T-SQL Tuesday #13 – Business Requirements

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Published on: December 13, 2010

Business Requirements

We have made it yet another month and to yet another episode in the continuing saga known as TSQL Tuesday.  This month we are being hosted by Steve Jones ( Blog | @Wayoutwest ) of SqlServerCentral fame.  Steve has asked us to speak a little bit about business requirements, interpreting those requirements, and some of the pitfalls that may or may not exist in the whole communication process of getting a project done.  Now, can somebody please explain the requirements for me?

What issues have you had in interacting with the business to get your job done?

I think a common area that is easily overlooked when it comes to requirements and interpretation of requirements is report creation.  A common problem is that there are no defined or written requirements for the creation of a report.  When there are inadequate requirements, it is easy to miss the intention of the report and thus frustrate the business group that requested the report.  Another problem that can arise is the perceived inaccuracy of a report – even when all business requirements are properly met and signed off by the requesting business group.  How can that be?  Let me explain.

Perceptions

A recent problem was brought to light that revolved around the creation of two similar reports.  The reports were to be used by different business groups and each was requested by a different group.  The values in the reports no longer match due to a change requested on ReportA by GroupA.  GroupB doesn’t think this is accurate and wants both reports to match.  Small problem is that both reports should not produce the exact same results based on requirements and usage.  The report for GroupA has some extra requirements and filters placed on it to prevent the users from seeing data about former employees.  The report for GroupB is different in that it should show an overall summary for all data, even data of former employees.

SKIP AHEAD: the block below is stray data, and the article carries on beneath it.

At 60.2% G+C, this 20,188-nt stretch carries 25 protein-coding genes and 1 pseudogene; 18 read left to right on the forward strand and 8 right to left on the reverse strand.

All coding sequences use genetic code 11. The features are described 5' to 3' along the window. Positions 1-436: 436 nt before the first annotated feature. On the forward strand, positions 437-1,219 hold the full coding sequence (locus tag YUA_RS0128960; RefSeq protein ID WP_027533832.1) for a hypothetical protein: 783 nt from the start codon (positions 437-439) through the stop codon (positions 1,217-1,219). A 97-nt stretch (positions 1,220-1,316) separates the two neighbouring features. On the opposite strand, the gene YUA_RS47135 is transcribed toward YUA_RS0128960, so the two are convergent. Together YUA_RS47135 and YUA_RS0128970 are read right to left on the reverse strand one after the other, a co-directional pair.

Re-Alignment

Managing business requirements is almost as much about managing the perceptions of the business users as it is understanding what the business truly wants.  It is important that you are able to help them understand what it is you will be doing, what you can accomplish, when you can do it, and what impact it may have on other business parts (if they are known).  When an issue arises, it is best to approach the business and try to understand what the disconnect is.  In the case of the example of two reports outlined, I had to research and test both reports to get a better understanding of what the problem was.  Once I did that, then it was a matter of explaining the findings to the business.  From there, a discussion between business analyst and the two departments for which the reports serve needs to take place and an agreement made.

Conclusion

This is a rather short and straight-forward entry for this month for TSQL Tuesday.  This is a delicate subject and I am sure many people will have many more tales to tell.  I think it is most important to approach the business and try to help them understand what you understand from the requirements and get it hammered out before too much development has been done.

Wait Stats resources

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Published on: December 13, 2010

Today I was out and about looking for past roundups on TSQLTuesday.  While doing that, I came across a post from Paul Randal (BlogTwitter) about wait stats.  The thing that strikes me about this post is the great query and the excellent references to more resources.  I recommend that you check out the article he has written on the topic.  Also, make sure you read the reference material he has provided.

You can find it here.

SSIS Job Execution

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Published on: December 13, 2010